Well yes, when there are a finite number of cards in a game then there are a finite number of possible combinations of them, and even fewer combinations which are viable.

In modern MtG, the number of possible 60-card combinations is about 1.5*(10^156).

Meanwhile, the number of possible 60-card combinations that are tournament-viable decks is probably somewhere around 10.

However, I'm quite certain I've seen more than 10 tournament-viable spellbooks in Mage Wars Arena at any given time. There are currently 14 mages in Mage Wars Arena, and I'm quite certain that every single one of them has at least one viable spellbook.

Mage Wars Arena has 761 cards now. Each mage has 120 points to spend on cards to put in their spellbook, and the lowest spell point cost is 1 spell point. The highest spell cost currently in the game would be 24 points. 5 level 8 enemy school spells make 120 points, and so do 120 novice spells. So the maximum possible number of 120 pt combinations is less than:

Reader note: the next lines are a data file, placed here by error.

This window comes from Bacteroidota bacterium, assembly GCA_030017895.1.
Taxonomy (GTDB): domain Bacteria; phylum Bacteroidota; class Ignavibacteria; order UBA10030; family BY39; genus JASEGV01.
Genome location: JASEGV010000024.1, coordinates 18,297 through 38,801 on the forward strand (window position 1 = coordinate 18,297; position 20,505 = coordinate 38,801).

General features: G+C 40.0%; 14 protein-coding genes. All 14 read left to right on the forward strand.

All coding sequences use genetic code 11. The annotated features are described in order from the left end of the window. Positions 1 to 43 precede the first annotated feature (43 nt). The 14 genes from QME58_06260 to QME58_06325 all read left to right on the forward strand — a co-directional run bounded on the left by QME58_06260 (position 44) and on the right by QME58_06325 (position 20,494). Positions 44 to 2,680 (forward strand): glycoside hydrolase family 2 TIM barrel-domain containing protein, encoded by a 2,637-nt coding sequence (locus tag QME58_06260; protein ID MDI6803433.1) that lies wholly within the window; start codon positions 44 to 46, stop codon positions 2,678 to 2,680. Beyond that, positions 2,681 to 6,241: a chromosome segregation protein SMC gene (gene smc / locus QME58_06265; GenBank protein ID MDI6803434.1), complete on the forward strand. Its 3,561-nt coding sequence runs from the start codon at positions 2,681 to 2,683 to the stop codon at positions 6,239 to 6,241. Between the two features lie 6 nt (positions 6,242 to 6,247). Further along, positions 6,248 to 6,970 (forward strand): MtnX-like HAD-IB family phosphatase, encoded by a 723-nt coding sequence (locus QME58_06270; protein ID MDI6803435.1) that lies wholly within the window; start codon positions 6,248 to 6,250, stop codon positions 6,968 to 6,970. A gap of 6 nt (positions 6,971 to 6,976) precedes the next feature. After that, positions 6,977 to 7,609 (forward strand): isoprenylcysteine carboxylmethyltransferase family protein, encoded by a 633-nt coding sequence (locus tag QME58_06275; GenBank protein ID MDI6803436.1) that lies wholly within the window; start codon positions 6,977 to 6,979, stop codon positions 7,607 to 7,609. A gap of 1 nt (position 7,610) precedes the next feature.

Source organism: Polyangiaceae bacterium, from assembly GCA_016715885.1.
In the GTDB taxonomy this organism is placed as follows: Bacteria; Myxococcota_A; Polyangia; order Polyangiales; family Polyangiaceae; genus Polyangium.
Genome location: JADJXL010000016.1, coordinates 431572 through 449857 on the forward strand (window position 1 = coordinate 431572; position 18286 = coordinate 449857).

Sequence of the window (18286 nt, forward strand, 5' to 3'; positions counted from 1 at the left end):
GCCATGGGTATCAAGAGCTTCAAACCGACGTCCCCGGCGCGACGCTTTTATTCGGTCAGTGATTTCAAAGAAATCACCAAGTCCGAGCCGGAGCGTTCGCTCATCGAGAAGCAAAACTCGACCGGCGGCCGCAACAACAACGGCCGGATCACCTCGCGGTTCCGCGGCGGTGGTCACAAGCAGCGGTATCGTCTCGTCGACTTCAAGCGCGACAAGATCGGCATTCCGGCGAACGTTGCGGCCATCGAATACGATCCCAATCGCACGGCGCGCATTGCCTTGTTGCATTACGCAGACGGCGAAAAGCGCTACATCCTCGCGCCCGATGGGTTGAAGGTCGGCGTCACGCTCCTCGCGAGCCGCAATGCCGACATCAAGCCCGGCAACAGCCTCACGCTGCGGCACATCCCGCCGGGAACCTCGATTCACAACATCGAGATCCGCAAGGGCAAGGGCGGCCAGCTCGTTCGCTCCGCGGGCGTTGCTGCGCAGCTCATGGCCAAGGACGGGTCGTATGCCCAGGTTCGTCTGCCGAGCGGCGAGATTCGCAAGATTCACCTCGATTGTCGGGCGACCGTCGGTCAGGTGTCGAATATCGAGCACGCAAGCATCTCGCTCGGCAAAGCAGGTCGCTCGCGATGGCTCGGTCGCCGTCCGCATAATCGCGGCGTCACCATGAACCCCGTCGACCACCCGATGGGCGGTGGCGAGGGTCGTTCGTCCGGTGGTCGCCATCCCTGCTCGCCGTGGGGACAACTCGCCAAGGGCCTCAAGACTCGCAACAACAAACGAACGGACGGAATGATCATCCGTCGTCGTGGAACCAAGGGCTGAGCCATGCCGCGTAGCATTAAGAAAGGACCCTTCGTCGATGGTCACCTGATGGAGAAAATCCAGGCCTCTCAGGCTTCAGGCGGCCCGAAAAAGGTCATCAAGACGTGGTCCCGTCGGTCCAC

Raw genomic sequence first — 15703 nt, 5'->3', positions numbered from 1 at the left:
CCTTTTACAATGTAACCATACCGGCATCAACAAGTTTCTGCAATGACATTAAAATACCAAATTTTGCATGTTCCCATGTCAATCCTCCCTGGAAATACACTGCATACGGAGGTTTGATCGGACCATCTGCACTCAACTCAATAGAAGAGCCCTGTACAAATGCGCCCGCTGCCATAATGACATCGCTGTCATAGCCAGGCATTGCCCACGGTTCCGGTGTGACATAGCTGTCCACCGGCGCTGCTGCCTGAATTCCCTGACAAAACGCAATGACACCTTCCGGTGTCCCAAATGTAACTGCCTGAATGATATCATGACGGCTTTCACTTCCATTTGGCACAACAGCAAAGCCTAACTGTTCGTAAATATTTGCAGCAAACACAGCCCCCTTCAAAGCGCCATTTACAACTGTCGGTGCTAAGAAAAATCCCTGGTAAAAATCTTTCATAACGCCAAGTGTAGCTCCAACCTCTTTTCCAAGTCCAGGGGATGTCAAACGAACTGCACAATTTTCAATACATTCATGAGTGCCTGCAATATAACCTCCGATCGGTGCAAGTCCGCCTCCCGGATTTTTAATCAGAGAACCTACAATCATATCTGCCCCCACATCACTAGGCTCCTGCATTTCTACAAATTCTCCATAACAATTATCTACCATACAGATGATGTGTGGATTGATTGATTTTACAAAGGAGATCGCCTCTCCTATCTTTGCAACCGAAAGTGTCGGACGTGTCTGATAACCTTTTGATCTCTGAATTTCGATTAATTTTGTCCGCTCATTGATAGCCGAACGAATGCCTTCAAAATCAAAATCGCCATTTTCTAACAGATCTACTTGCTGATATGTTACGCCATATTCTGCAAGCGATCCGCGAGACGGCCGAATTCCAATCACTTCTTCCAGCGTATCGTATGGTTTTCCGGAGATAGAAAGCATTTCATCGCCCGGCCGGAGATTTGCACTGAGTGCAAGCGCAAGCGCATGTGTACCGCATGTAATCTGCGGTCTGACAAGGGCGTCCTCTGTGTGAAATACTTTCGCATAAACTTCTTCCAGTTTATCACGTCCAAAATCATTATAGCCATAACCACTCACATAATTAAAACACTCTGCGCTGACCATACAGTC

6.57*(10^150)
-2,154,952,559,403

The -2154952559403 is negligible though. so let's approximate that to 6.57*(10^150).

Now let's take that number and divide it by the total size of the card pool. This will give us some idea of what the total number of possible 120 pt card combinations are given a certain sized cardpool. We will do the same for modern mtg.

6.57*(10^150) 120-pt card combinations/761 cards in cardpool=8.633377*(10^147)
1.5*(10^156) 60-card combinations/9271 cards in cardpool=1.617948*(10^152)

These are the rates at which the number of possible card combinations increases with the size of the card pool in each game.

Now, compare these to the number of tournament viable decks/spellbooks. In pretty much any year the number of viable decks doesn't change all that much. It's usually somewhere around 10.